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Archive for November, 2015

Verifying Data In Syria

Saturday, November 21st, 2015

Washington Examiner 11/18/2015


Lynch contradicts her FBI director on screening of Syrian refugees

Attorney General Loretta Lynch insisted that the Obama administration has the ability to run effective security screenings on Syrian refugees, despite testimony from the FBI last month. In October, FBI Director James Comey told a House committee that checking refugees against a database won’t accomplish much. “We can query our database until the cows come home, but there will be nothing showing up because we have no record of them,” Comey said.

The administration, as usual can’t get their story straight. FBI director and attorney general at odds. Truth is a rare commodity in Obamaland.

States Close Doors To Syrian Refugees

Saturday, November 21st, 2015

In the aftermath of Friday’s terrorist attacks in Paris, governors across the United States are attempting to shut their doors on Syrian refugees looking to find a safe haven in the country.

As of Monday evening, more than two dozen governors announced opposition to policies that would permit Syrian refugees to enter their states amid concerns they could have ties to terrorists.

Thus far, states whose governors oppose more Syrian refugees include Alabama, Arizona, Arkansas, Florida, Georgia, Idaho, Illinois, Indiana, Iowa, Kansas, Louisiana, Maine, Massachusetts, Michigan, Mississippi, Maryland, Nebraska, New Hampshire, New Jersey, New Mexico, North Carolina, Nevada, Ohio, Oklahoma, South Carolina, Tennessee, Texas, and Wisconsin.

Kentucky Gov.-elect Matt Bevin, who will take office Dec. 8, also said he opposes resettlement efforts.

The movement, which was overwhelmingly spearheaded by Republican governors, came after French prosecutors discovered a Syrian passport on one of the suspected Islamic State suicide bombers in Paris. That finding raised concerns that terrorists are embedding with refugees to enter Europe and other nations.

The series of attacks in Paris on Friday night left more than 130 dead and hundreds others injured. French President François Hollande called the attacks an “act of war” and launched airstrikes against ISIS.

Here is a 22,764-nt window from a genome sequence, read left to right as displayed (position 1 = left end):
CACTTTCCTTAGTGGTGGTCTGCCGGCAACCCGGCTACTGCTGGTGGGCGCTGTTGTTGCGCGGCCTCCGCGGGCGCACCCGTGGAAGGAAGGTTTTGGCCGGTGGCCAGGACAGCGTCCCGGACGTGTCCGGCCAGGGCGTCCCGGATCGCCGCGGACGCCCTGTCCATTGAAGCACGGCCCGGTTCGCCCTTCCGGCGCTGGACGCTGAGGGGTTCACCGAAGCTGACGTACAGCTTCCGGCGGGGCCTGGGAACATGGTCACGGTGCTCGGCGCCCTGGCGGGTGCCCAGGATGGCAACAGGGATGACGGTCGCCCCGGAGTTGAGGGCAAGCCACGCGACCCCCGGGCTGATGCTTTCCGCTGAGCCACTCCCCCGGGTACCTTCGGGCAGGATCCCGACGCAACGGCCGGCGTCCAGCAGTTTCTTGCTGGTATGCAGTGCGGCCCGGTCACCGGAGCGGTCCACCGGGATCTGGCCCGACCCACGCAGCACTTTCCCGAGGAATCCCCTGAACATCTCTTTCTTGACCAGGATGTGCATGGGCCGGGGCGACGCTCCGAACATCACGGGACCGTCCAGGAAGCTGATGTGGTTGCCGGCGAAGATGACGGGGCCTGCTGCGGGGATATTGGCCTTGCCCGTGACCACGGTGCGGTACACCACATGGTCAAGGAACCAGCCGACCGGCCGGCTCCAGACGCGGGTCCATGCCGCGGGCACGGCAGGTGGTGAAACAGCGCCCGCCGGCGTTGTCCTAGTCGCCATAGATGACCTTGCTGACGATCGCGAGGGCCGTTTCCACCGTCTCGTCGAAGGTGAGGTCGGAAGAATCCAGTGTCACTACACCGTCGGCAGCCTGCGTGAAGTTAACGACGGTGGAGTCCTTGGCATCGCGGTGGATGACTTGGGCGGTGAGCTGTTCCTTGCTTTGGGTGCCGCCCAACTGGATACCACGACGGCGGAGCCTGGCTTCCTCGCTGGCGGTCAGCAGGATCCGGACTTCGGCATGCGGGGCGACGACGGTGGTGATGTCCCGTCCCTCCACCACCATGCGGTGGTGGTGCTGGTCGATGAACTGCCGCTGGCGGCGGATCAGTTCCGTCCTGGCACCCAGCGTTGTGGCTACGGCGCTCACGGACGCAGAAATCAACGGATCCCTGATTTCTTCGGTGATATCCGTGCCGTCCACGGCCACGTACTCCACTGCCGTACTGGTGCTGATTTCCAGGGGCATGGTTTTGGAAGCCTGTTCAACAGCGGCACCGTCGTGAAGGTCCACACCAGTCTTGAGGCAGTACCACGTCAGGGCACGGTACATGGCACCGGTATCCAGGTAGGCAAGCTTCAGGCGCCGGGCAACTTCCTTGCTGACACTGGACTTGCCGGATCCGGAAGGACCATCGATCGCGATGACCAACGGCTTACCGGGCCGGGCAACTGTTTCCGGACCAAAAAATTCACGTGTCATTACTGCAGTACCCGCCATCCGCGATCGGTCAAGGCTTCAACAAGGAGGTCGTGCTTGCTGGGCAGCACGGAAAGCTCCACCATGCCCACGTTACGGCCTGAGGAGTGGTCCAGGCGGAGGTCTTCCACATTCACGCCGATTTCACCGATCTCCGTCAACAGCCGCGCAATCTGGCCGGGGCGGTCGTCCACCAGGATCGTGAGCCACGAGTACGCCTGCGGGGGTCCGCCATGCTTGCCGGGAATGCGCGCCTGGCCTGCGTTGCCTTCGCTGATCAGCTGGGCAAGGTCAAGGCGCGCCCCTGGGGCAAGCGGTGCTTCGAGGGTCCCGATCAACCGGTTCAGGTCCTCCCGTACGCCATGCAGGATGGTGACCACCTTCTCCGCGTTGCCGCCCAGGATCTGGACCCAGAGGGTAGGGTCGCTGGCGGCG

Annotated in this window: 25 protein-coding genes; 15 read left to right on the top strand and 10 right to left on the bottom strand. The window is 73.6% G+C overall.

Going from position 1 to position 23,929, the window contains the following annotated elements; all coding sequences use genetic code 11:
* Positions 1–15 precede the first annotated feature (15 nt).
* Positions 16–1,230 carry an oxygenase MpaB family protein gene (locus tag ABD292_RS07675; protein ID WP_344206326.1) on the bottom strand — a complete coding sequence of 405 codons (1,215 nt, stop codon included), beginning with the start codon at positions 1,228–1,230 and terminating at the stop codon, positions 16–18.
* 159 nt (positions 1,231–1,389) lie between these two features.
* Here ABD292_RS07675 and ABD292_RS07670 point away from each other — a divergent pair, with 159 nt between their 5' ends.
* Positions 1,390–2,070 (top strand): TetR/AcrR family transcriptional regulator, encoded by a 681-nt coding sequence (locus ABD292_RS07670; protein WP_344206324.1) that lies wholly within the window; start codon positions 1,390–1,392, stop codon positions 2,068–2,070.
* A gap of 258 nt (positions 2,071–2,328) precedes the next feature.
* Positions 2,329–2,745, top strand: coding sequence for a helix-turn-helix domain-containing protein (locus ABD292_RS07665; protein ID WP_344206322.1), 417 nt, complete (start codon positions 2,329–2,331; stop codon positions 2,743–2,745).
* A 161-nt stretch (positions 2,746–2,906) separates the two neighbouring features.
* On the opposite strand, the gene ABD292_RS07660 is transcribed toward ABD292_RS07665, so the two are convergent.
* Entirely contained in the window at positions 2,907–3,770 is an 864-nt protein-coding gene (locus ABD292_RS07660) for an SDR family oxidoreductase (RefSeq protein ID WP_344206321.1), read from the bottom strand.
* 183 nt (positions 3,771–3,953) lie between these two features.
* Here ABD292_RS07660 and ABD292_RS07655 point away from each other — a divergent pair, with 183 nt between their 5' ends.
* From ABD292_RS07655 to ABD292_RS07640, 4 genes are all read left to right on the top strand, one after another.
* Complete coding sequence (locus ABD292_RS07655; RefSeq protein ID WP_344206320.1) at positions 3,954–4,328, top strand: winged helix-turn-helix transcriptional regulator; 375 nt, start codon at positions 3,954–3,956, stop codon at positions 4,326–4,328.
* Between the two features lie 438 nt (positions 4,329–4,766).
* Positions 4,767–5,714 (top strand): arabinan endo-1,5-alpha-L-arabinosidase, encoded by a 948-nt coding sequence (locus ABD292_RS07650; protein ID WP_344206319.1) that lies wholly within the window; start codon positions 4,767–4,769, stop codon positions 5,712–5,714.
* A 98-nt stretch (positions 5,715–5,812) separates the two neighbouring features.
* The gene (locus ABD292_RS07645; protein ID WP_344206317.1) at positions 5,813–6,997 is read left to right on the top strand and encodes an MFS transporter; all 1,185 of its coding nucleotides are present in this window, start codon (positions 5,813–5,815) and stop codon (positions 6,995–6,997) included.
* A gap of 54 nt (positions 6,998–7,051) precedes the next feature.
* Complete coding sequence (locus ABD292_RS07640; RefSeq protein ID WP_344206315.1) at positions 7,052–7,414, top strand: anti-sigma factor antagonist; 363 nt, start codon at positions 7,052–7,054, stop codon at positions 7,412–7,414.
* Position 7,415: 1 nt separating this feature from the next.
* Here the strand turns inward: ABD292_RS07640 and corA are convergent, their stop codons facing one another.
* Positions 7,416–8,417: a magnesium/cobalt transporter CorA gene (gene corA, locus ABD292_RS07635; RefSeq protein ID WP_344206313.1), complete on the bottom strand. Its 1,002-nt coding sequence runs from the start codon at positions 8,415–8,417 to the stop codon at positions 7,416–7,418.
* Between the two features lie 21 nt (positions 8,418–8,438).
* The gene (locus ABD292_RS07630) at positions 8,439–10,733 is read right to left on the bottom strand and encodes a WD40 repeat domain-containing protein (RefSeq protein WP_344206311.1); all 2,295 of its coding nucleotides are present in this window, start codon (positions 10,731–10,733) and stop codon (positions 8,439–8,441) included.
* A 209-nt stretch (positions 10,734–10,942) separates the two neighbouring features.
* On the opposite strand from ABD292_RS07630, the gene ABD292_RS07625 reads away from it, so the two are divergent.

President Barack Obama sharply pushed back against the growing number of states attempting to undermine his policies surrounding Syrian refugees, saying Monday at a press conference in Antalya, Turkey, that it would be “shameful” and “not American” to close America’s doors on Syrian refugees.

“When some of those folks themselves come from families who benefited from protection when they were fleeing political persecution, that’s shameful,” he said. “That’s not American. That’s not who we are. We don’t have religious tests to our compassion.”

In September, Obama vowed to accept 10,000 Syrian refugees into the United States next year.

As of Nov. 3, there were more than 4 million registered Syrian refugees, according to the U.N. Refugee Agency.

Those issuing executive orders to block refugees pushed back on the president’s narrative while announcing their decision.

“Michigan is a welcoming state, and we are proud of our rich history of immigration,” said Michigan Gov. Rick Snyder. “But our first priority is protecting the safety of our residents.”

In a letter addressed to the president, Texas Gov. Greg Abbott said, “Neither you nor any federal official can guarantee that Syrian refugees will not be part of any terroristic activity. As such, opening our door to them irresponsibly exposes our fellow Americans to unacceptable peril.”

While their responses send a clear message to the president, John Malcolm, a senior legal fellow at The Heritage Foundation, said the practical implications blocking refugees are limited.